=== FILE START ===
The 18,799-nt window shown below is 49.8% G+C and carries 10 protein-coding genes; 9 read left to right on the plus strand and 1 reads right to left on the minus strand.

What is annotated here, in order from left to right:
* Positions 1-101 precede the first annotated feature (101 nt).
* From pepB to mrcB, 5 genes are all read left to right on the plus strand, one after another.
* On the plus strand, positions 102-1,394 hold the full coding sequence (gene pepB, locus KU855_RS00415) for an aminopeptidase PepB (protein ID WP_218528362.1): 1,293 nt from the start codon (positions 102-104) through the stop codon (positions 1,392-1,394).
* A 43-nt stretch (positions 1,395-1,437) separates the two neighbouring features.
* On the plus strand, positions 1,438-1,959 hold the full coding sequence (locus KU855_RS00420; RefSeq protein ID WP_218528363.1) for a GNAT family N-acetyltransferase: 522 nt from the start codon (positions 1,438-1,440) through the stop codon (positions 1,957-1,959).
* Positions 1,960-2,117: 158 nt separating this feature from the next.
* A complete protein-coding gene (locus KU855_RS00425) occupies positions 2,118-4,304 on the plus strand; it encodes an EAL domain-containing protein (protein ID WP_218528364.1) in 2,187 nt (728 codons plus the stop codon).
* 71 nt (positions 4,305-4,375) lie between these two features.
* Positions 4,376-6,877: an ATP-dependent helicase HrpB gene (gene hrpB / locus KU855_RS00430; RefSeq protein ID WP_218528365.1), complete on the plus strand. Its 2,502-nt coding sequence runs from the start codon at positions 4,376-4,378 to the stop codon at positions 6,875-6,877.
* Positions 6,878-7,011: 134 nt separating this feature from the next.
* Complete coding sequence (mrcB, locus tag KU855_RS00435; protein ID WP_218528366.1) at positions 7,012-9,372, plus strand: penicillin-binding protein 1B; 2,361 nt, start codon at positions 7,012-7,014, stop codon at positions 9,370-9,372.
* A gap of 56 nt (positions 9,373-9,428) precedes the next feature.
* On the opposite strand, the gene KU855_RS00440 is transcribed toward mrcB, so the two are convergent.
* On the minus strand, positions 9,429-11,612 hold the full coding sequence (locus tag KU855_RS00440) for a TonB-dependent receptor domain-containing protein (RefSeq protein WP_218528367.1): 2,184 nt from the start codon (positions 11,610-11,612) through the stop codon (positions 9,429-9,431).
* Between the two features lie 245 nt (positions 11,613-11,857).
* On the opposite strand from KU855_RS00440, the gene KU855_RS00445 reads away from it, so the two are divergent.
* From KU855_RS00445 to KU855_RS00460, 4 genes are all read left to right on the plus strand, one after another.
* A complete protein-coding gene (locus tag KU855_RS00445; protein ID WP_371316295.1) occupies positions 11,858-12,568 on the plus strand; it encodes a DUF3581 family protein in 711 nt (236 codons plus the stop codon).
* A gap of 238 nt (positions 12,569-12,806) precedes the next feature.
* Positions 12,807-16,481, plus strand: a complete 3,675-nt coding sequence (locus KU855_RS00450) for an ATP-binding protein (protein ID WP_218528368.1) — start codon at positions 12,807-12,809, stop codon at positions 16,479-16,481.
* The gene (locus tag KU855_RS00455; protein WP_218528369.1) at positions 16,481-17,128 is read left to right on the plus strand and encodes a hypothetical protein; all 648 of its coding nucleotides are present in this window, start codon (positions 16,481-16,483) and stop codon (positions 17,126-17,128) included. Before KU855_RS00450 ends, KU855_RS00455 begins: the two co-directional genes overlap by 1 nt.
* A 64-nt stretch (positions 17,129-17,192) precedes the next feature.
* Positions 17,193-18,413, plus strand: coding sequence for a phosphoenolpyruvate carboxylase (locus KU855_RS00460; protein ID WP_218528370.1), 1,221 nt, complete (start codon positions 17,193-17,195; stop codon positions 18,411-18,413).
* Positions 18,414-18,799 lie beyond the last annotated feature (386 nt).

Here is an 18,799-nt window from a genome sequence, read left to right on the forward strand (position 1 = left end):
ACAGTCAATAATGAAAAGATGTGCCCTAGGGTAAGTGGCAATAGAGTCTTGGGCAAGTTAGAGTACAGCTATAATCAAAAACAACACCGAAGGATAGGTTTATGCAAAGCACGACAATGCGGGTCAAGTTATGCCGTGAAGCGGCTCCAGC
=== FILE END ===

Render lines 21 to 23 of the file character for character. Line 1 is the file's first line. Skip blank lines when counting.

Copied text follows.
* A gap of 238 nt (positions 12,569-12,806) precedes the next feature.
* Positions 12,807-16,481, plus strand: a complete 3,675-nt coding sequence (locus KU855_RS00450) for an ATP-binding protein (protein ID WP_218528368.1) — start codon at positions 12,807-12,809, stop codon at positions 16,479-16,481.
* The gene (locus tag KU855_RS00455; protein WP_218528369.1) at positions 16,481-17,128 is read left to right on the plus strand and encodes a hypothetical protein; all 648 of its coding nucleotides are present in this window, start codon (positions 16,481-16,483) and stop codon (positions 17,126-17,128) included. Before KU855_RS00450 ends, KU855_RS00455 begins: the two co-directional genes overlap by 1 nt.